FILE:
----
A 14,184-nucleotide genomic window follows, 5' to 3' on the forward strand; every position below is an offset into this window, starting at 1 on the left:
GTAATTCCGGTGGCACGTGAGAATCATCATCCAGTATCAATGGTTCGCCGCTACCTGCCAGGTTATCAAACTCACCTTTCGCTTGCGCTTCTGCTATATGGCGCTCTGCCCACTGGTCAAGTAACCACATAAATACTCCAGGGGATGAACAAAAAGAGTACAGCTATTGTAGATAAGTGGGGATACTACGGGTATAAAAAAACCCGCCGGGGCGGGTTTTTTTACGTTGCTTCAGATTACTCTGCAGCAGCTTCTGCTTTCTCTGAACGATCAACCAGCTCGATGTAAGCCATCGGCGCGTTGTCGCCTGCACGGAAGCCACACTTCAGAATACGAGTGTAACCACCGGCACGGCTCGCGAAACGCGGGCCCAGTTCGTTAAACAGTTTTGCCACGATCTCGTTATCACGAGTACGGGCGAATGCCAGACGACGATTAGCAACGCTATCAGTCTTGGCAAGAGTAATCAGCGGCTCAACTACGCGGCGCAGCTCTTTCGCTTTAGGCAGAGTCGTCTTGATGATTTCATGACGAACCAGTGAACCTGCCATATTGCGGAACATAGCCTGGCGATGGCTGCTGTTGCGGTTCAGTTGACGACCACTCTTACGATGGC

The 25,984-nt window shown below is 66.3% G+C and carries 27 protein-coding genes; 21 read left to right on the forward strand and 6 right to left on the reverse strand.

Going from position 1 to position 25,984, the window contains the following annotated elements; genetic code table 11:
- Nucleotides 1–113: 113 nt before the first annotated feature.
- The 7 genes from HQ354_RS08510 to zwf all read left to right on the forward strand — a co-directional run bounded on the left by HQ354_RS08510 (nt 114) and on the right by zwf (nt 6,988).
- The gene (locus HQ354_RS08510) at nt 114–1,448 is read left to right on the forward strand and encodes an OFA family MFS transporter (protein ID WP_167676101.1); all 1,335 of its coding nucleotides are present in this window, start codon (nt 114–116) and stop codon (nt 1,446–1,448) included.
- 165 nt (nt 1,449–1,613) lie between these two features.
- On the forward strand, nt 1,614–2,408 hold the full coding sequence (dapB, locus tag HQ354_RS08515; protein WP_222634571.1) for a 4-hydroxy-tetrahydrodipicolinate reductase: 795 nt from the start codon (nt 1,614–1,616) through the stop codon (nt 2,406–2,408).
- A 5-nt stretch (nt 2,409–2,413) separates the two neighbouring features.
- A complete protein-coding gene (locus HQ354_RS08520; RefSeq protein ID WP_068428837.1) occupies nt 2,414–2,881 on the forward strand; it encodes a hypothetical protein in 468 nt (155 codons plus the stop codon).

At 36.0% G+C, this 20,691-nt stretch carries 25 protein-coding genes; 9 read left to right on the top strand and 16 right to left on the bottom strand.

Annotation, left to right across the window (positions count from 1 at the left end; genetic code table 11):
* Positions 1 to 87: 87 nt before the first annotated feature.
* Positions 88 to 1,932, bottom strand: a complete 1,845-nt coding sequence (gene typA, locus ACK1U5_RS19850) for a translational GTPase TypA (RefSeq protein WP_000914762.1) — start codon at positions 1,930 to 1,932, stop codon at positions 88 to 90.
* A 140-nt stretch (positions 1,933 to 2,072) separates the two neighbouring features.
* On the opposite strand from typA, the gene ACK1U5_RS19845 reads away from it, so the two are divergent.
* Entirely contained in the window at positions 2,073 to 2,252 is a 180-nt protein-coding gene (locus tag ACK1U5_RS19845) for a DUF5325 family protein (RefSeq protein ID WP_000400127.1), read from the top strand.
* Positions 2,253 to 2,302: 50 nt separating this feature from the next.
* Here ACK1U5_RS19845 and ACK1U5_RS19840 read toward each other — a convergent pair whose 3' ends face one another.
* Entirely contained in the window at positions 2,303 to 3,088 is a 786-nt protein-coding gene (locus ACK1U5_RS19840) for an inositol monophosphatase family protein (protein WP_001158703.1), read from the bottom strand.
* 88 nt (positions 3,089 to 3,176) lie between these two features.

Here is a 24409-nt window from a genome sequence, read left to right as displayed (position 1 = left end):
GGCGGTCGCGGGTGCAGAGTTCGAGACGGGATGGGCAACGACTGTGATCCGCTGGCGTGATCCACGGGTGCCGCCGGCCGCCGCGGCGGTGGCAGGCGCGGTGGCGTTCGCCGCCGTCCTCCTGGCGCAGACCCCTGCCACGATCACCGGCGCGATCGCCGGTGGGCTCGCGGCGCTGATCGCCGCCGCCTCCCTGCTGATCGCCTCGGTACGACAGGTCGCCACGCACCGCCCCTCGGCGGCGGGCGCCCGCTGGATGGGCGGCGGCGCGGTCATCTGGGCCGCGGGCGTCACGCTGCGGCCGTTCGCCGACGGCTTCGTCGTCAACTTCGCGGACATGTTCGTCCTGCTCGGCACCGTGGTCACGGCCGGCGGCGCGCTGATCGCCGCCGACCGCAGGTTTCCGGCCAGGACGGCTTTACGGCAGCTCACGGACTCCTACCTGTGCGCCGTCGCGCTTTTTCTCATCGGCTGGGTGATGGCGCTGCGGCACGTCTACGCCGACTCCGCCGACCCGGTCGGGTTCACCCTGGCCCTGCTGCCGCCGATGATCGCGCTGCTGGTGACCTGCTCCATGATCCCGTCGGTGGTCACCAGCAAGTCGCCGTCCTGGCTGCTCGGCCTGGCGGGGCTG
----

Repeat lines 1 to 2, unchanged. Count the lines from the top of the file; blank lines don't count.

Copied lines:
A 14,184-nucleotide genomic window follows, 5' to 3' on the forward strand; every position below is an offset into this window, starting at 1 on the left:
GTAATTCCGGTGGCACGTGAGAATCATCATCCAGTATCAATGGTTCGCCGCTACCTGCCAGGTTATCAAACTCACCTTTCGCTTGCGCTTCTGCTATATGGCGCTCTGCCCACTGGTCAAGTAACCACATAAATACTCCAGGGGATGAACAAAAAGAGTACAGCTATTGTAGATAAGTGGGGATACTACGGGTATAAAAAAACCCGCCGGGGCGGGTTTTTTTACGTTGCTTCAGATTACTCTGCAGCAGCTTCTGCTTTCTCTGAACGATCAACCAGCTCGATGTAAGCCATCGGCGCGTTGTCGCCTGCACGGAAGCCACACTTCAGAATACGAGTGTAACCACCGGCACGGCTCGCGAAACGCGGGCCCAGTTCGTTAAACAGTTTTGCCACGATCTCGTTATCACGAGTACGGGCGAATGCCAGACGACGATTAGCAACGCTATCAGTCTTGGCAAGAGTAATCAGCGGCTCAACTACGCGGCGCAGCTCTTTCGCTTTAGGCAGAGTCGTCTTGATGATTTCATGACGAACCAGTGAACCTGCCATATTGCGGAACATAGCCTGGCGATGGCTGCTGTTGCGGTTCAGTTGACGACCACTCTTACGATGGC